Look no further than the last columns from Ms. Coulter and Ms. Dowd. The right will come together in common cause against Hillary. The left will come together in common cause against... Hillary. No one in either base likes her. Anyone who can bring out the claws in both Coulture and Dowd is going to get hammered in a national election.

Look, Gore and Kerry were lackluster candidates, but they were made to look even worse trying to herd the roost of chickens representing the elements of the Democratic party post-convention. Hillary will be no different. Republicans win the White House by default.

It pains me to write that. But the facts are the facts.

Posted by: starthom | October 22, 2007 5:15 PM

For everyone that is waiting for a real conservative to appear, wait no longer, Ron Paul 2008!

Posted by: jeff77k | October 22, 2007 4:33 PM

Apparently the writer knows something the rest of us don't. McCain is feisty and he wears well against Guiliani and Romney; but, then, so would anyone with half a brain. There was a time when voters in sufficient numbers might have voted for McCain, but no longer. His bull-headed support of the Iraq conflict, illuminates his greatest fault: refusal to consider other approaches to end the war. Does he seriously believe that victory is possible, as he conceives it? It is most unlikely that a political solution is forthcoming anytime soon. He offers no ideas, no alternatives and stubbornly maintains that the current strategy is the only strategy. Somewhere along the way, McCain has lost his focus. No, he'll not be the Republican choice for president. The only one in the group who makes a modicum of sense is Ron Paul and his chances are nil.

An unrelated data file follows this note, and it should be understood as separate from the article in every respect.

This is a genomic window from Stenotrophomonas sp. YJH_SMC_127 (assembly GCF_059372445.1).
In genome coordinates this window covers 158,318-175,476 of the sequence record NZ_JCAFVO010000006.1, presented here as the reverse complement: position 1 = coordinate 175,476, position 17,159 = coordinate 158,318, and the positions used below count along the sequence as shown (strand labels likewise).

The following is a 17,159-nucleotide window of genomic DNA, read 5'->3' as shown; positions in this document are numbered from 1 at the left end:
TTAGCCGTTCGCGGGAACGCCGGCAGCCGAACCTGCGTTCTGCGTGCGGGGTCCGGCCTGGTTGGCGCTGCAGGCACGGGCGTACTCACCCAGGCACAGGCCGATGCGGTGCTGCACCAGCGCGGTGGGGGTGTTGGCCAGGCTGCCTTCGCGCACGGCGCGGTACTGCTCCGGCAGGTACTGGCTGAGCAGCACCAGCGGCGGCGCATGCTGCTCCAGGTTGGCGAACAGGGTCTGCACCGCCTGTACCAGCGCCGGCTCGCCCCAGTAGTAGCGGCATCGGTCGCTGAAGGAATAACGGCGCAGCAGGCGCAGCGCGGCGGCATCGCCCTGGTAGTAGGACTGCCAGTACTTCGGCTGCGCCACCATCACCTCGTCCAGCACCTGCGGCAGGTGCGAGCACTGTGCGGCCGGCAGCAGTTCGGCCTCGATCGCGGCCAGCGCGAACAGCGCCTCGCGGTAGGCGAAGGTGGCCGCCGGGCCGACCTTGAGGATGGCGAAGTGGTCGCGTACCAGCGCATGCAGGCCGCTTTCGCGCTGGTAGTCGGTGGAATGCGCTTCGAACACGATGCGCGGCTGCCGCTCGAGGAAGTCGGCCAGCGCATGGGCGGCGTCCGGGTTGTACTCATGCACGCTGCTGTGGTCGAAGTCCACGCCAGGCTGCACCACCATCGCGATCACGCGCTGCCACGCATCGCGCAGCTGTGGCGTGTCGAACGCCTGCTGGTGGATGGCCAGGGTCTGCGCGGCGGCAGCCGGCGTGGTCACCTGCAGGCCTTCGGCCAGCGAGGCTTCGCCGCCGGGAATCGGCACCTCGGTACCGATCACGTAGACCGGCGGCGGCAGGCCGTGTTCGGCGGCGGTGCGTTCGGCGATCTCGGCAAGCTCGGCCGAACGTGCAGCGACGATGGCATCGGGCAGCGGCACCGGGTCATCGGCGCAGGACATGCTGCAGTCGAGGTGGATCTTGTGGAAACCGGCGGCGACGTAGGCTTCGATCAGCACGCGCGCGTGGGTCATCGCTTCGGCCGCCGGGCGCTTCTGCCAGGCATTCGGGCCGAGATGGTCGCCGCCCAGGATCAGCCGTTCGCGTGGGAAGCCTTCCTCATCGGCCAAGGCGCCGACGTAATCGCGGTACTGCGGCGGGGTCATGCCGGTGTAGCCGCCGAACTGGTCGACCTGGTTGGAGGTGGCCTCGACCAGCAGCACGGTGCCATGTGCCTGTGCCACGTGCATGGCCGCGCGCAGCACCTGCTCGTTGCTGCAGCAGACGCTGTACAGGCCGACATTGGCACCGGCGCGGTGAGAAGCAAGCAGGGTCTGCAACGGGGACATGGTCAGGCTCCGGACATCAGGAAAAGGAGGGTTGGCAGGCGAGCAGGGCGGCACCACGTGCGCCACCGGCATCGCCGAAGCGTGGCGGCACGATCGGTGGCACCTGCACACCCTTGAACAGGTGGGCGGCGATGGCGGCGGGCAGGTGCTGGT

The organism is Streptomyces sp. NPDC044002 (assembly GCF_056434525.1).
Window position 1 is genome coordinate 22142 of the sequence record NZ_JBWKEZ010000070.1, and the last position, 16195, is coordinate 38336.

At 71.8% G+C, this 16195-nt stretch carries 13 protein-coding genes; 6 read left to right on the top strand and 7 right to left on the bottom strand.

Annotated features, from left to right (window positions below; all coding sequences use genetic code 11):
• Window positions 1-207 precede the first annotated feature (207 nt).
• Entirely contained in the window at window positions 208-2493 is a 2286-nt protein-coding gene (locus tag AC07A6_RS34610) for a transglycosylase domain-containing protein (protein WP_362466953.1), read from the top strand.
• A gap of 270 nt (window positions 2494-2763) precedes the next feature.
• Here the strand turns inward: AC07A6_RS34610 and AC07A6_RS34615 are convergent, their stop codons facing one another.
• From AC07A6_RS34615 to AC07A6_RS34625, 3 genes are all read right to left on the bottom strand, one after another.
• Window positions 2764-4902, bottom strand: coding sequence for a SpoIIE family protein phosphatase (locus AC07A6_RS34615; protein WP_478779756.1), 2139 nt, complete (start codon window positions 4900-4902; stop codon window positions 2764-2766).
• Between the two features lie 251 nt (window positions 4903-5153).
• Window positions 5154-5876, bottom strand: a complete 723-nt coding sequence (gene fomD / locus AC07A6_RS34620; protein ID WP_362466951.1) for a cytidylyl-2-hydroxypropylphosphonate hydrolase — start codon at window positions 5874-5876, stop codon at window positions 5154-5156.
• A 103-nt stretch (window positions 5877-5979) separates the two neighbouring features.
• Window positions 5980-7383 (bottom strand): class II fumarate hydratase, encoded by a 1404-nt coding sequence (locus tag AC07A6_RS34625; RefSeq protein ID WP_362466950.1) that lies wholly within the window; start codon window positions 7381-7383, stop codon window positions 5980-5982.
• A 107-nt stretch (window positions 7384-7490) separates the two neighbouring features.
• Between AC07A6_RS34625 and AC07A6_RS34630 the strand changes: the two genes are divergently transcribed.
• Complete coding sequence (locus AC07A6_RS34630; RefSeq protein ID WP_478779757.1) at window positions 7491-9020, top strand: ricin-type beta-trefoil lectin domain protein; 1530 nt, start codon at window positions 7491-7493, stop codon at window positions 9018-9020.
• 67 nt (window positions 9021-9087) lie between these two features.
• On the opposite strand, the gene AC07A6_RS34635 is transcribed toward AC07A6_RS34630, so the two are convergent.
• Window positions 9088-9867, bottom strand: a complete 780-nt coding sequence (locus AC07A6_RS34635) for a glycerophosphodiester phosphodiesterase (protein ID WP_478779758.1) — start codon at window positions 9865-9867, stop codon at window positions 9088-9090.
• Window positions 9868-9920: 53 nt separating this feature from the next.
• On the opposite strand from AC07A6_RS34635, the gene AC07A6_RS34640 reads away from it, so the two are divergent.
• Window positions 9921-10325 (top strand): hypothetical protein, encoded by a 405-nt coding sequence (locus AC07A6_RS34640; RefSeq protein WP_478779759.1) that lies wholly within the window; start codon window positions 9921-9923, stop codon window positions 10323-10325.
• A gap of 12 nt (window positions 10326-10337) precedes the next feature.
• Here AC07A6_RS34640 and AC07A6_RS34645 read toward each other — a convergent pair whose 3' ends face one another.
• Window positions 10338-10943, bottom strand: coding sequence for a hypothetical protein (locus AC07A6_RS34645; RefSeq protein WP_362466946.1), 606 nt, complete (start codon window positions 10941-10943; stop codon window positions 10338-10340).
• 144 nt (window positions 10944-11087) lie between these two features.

Posted by: Diogenes | October 22, 2007 4:26 PM

Republicans would be wise to reconsider John McCain. He is the only candidate who has seems to be addressing issues of real concern to voters. McCain has a consistent record of appealing to independent voters while staying conservative. He is a conservative with sanity. The other GOP candidates only want bash the Clinton's. They're negative attacks make then look mean and small minded and will turn off independent and woman voters. Meanwhile Hillary Clinton will gain voter's trust by focusing on issues such as health care.

Posted by: steven08817 | October 22, 2007 3:54 PM

Last night was a pathetic display by the "Not Hillary" party. I watched it to see if the was someone worth voting for. Other than Ron Paul, the field is pretty thin. Tell me who you are, not who you aren't.

Posted by: grunk | October 22, 2007 3:42 PM